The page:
Next Article in Journal
Synthesis, Screening and Pharmacokinetic Evaluation of Potential Prodrugs of Bupropion. Part One: In Vitro Development
Next Article in Special Issue
Antimicrobial Peptides in Reptiles
Previous Article in Journal
Barriers to the Access and Use of Rituximab in Patients with Non-Hodgkin’s Lymphoma and Chronic Lymphocytic Leukemia: A Physician Survey
Previous Article in Special Issue
“Specificity Determinants” Improve Therapeutic Indices of Two Antimicrobial Peptides Piscidin 1 and Dermaseptin S4 Against the Gram-negative Pathogens Acinetobacter baumannii and Pseudomonas aeruginosa

Human Antimicrobial Peptides and Proteins

Department of Pathology and Microbiology, College of Medicine, University of Nebraska Medical Center, 986495 Nebraska Medical Center, Omaha, NE 68198-6495, USA
Pharmaceuticals 2014, 7(5), 545-594;
Received: 17 January 2014 / Revised: 15 April 2014 / Accepted: 29 April 2014 / Published: 13 May 2014
As the key components of innate immunity, human host defense antimicrobial peptides and proteins (AMPs) play a critical role in warding off invading microbial pathogens. In addition, AMPs can possess other biological functions such as apoptosis, wound healing, and immune modulation. This article provides an overview on the identification, activity, 3D structure, and mechanism of action of human AMPs selected from the antimicrobial peptide database. Over 100 such peptides have been identified from a variety of tissues and epithelial surfaces, including skin, eyes, ears, mouths, gut, immune, nervous and urinary systems. These peptides vary from 10 to 150 amino acids with a net charge between −3 and +20 and a hydrophobic content below 60%. The sequence diversity enables human AMPs to adopt various 3D structures and to attack pathogens by different mechanisms. While α-defensin HD-6 can self-assemble on the bacterial surface into nanonets to entangle bacteria, both HNP-1 and β-defensin hBD-3 are able to block cell wall biosynthesis by binding to lipid II. Lysozyme is well-characterized to cleave bacterial cell wall polysaccharides but can also kill bacteria by a non-catalytic mechanism. The two hydrophobic domains in the long amphipathic α-helix of human cathelicidin LL-37 lays the basis for binding and disrupting the curved anionic bacterial membrane surfaces by forming pores or via the carpet model. Furthermore, dermcidin may serve as ion channel by forming a long helix-bundle structure. In addition, the C-type lectin RegIIIα can initially recognize bacterial peptidoglycans followed by pore formation in the membrane. Finally, histatin 5 and GAPDH(2-32) can enter microbial cells to exert their effects. It appears that granulysin enters cells and kills intracellular pathogens with the aid of pore-forming perforin. This arsenal of human defense proteins not only keeps us healthy but also inspires the development of a new generation of personalized medicine to combat drug-resistant superbugs, fungi, viruses, parasites, or cancer. Alternatively, multiple factors (e.g., albumin, arginine, butyrate, calcium, cyclic AMP, isoleucine, short-chain fatty acids, UV B light, vitamin D, and zinc) are able to induce the expression of antimicrobial peptides, opening new avenues to the development of anti-infectious drugs. View Full-Text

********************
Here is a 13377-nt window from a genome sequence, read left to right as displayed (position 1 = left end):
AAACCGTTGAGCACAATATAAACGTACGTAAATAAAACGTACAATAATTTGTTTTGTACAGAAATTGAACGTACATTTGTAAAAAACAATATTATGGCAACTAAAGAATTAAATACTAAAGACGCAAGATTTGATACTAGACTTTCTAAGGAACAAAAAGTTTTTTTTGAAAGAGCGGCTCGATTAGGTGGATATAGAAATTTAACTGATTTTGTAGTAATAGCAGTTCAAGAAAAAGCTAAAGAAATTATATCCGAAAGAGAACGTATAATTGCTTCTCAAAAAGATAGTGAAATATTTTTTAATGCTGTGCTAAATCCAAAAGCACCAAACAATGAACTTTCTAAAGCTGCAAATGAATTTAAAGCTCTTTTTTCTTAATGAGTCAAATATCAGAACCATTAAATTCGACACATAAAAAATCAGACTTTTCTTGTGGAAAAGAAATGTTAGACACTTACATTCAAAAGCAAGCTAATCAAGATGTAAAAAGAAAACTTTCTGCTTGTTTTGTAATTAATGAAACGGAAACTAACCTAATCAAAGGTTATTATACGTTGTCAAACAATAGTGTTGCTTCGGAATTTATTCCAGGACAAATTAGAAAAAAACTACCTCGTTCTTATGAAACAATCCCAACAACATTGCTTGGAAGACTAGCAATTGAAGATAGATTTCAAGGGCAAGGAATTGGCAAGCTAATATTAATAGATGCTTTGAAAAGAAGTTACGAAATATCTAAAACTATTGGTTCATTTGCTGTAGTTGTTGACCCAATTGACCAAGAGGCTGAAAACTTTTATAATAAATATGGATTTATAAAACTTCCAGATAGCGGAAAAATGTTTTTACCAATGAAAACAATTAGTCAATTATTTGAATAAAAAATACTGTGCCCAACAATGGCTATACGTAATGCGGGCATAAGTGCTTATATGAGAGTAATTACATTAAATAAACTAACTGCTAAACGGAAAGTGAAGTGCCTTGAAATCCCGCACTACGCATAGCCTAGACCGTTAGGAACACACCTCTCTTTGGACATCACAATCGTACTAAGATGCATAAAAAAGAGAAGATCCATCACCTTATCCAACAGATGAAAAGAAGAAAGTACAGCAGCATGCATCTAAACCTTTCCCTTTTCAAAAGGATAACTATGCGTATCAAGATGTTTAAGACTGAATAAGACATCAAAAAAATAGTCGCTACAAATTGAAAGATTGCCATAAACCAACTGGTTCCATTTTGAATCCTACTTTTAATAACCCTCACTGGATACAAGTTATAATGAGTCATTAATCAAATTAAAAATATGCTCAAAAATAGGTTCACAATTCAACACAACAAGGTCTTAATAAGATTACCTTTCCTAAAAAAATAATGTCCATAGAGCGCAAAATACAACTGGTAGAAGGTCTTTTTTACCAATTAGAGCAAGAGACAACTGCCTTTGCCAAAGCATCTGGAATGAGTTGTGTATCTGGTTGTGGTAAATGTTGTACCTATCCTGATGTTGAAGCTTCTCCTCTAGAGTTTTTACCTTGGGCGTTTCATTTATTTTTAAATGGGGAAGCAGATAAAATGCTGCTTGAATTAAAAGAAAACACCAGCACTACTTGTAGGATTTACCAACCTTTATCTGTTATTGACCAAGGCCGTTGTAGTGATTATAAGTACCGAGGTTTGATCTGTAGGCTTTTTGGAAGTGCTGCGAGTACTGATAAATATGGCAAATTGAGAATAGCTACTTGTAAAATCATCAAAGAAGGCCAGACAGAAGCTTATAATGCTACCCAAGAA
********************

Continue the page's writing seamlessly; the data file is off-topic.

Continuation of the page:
Keywords: antimicrobial chemokines; antimicrobial neuropeptides; antimicrobial proteins; cathelicidin LL-37; defensins; dermcidin; hepcidins; histatins; RNases antimicrobial chemokines; antimicrobial neuropeptides; antimicrobial proteins; cathelicidin LL-37; defensins; dermcidin; hepcidins; histatins; RNases
Show Figures

Figure 1

MDPI and ACS Style

Wang, G. Human Antimicrobial Peptides and Proteins. Pharmaceuticals 2014, 7, 545-594.

AMA Style

Wang G. Human Antimicrobial Peptides and Proteins. Pharmaceuticals. 2014; 7(5):545-594.

Chicago/Turabian Style

Wang, Guangshun. 2014. "Human Antimicrobial Peptides and Proteins" Pharmaceuticals 7, no. 5: 545-594.

Find Other Styles

Article Access Map by Country/Region

Only visits after 24 November 2015 are recorded.
Back to TopTop